Keep branding in mind and stick with the same font for each pin. Also choose a font that will be easy to read. Simple goes a long way!
The first tip on choosing a photo for a pin is that it must be relevant to the post. It should reflect the message you’d like to convey to your audience. Also with branding in mind, you may have a business avatar that won’t take you seriously if choose cat photos or maybe you have a fun light-hearted business that helps kids, you probably shouldn’t choose photos of stuffy office professionals.
Thankfully in Stencil, you won’t find any cheesy stock photos with office professionals grinning and clapping. Once you have your branding style in check, you can search for photos in Stencil that align with your business. There are more than 800,000 photos to choose from!
Perhaps my next blog post, I’ll talk about my travels to Paris…
So I simply look up Paris in the search bar. Click on one of the awesome Paris photos and it automatically goes into my template without changing a thing. All I had to do is change my title and voilà the filter and fonts are the same.
In Pinterest, size does matter. You can see Buffer’s own research, where they tested image sizes and they found vertical images do much better than horizontal images. Stencil makes it easy in helping you create an existing Facebook or Twitter image into a Pinterest image with just a click.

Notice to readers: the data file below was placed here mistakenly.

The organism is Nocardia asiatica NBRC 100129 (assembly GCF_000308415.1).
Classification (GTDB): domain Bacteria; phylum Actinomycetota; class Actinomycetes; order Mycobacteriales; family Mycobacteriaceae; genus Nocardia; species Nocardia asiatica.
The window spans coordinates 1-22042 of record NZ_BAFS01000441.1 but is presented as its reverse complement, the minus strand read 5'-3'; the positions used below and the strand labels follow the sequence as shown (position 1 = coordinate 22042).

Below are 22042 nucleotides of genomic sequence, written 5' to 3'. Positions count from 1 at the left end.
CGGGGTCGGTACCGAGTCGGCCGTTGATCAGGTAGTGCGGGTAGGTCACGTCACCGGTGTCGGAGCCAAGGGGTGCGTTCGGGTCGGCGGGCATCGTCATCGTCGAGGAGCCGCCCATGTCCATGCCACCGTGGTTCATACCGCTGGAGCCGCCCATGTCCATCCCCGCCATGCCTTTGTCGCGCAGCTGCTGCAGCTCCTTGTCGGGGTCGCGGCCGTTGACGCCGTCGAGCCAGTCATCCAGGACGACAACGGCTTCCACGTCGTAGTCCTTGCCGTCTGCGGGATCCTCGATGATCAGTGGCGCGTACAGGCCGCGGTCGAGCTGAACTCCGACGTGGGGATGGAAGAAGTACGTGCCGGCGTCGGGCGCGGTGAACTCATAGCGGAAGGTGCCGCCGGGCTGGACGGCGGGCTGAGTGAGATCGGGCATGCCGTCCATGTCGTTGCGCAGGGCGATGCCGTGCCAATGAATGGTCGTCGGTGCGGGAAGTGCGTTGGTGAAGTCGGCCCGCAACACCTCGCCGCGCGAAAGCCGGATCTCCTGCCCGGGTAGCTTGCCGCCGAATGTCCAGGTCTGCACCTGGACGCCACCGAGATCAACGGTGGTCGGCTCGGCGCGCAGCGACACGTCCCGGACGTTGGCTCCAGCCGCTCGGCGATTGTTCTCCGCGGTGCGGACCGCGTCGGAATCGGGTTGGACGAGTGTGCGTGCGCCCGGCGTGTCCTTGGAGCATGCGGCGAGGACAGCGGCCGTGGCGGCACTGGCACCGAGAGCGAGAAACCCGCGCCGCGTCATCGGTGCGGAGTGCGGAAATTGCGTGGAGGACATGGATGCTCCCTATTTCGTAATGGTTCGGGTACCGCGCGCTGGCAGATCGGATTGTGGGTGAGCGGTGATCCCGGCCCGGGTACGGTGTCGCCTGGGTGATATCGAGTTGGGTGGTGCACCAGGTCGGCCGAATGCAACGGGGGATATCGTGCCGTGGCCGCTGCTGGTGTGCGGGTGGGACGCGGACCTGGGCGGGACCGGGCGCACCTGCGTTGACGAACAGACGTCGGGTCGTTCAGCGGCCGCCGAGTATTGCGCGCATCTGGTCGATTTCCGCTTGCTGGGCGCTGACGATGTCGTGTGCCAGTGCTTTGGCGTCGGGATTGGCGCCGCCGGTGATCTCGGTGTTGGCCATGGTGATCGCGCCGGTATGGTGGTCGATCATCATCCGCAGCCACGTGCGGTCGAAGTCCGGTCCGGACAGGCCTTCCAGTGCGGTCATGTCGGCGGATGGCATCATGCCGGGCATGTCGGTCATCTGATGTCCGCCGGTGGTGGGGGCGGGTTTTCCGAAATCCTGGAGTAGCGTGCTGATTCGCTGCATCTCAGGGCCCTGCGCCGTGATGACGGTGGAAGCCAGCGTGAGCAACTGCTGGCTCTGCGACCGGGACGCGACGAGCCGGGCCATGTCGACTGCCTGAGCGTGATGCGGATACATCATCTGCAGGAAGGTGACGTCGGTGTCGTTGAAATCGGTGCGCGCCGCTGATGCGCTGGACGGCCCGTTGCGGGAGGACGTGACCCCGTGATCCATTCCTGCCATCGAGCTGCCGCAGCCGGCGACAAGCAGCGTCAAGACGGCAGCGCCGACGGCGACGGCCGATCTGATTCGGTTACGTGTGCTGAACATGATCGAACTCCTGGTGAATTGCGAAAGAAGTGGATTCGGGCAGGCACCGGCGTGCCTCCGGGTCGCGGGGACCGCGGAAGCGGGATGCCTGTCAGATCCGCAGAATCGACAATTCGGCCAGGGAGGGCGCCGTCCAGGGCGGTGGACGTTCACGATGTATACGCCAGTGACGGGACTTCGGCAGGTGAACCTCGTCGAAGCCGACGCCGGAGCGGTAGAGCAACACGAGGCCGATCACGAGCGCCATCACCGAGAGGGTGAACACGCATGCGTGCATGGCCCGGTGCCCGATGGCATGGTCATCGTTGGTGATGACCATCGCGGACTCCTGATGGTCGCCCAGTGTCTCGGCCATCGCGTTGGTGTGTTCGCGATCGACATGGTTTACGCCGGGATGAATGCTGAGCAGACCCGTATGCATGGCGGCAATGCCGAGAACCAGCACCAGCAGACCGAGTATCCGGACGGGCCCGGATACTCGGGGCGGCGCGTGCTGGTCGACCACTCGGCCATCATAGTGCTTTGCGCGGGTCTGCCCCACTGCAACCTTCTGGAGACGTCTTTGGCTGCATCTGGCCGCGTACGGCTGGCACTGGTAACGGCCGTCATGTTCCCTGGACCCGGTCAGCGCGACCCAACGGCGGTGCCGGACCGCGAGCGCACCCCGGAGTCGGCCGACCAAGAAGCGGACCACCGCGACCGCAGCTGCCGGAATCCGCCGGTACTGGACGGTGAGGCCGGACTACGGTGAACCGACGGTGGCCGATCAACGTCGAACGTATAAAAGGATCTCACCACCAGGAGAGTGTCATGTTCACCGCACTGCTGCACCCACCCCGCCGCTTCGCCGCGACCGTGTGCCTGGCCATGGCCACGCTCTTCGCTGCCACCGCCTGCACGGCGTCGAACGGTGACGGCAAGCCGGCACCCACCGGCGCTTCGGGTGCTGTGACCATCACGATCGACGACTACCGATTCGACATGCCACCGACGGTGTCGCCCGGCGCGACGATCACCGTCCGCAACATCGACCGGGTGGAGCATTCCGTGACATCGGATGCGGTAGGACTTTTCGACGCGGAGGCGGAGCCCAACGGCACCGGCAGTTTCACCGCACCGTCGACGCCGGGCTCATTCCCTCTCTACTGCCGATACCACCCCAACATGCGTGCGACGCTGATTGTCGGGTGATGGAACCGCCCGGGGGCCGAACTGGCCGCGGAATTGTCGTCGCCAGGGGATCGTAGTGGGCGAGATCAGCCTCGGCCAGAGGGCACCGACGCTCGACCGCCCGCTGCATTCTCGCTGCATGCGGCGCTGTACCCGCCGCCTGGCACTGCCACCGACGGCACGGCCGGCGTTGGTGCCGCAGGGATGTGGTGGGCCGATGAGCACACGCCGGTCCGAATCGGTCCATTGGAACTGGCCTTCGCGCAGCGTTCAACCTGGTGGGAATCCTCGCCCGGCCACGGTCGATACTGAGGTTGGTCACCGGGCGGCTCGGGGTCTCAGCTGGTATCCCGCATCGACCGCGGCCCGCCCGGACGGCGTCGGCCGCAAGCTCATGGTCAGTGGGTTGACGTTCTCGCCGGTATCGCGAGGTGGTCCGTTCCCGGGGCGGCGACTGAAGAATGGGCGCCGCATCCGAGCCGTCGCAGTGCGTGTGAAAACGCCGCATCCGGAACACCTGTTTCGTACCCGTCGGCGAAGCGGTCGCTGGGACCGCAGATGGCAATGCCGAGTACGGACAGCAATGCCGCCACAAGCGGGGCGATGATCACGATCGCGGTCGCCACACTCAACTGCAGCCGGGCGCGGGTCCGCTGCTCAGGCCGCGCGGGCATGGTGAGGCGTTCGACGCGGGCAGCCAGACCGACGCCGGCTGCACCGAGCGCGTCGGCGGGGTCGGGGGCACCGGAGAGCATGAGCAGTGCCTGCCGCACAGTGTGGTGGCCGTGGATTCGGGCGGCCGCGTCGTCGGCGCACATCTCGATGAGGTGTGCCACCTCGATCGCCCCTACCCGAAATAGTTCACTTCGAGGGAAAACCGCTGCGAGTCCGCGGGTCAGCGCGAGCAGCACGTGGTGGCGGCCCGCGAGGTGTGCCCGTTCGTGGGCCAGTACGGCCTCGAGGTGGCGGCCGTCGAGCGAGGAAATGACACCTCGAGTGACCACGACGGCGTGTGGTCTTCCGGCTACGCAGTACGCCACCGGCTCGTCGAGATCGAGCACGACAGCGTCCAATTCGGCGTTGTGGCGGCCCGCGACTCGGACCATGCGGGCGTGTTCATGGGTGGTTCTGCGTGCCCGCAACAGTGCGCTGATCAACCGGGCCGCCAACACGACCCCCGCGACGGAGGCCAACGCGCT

If you have a blog post, you’ll want to provide a variety of image sizes for your audience to share on their favorite social media platforms. You can have a blog feature image that will work fine for Facebook, Twitter, and LinkedIn; however when a reader loves your post and would like to pin to Pinterest the likelihood of them pinning a horizontal image is slim. Give your readers what they want and make it easy to share your post with the world. Something as simple as the size of an image can make or break a successful social media share.
Don’t run the risk of people not sharing your content. Even if you’re not keen on having a large vertical image on your blog post, use this simple code on your WordPress site to hide the image but still have it available for people to share on social media.
Optimize those Pinterest Images for More Shares
These 4 simple steps can help you create optimized images for Pinterest marketing. Let’s recap what you need to do with your Pinterest images!
- Color – Give your images some color and keep it aligned with your business branding.
- Text – Keep it simple with easy to read font, however add some emphasis on descriptive words with a script font.
- Photo – Choose photos that are relevant to your blog post, service, or product. Use Stencil to find all the photos you need and simply pop it into a template.
- Size – Take advantage of Stencil’s set size for a Pinterest vertical image. No need to figure out the correct size and just create!
What other tips do you have to optimize Pinterest images? Let us know in the comments.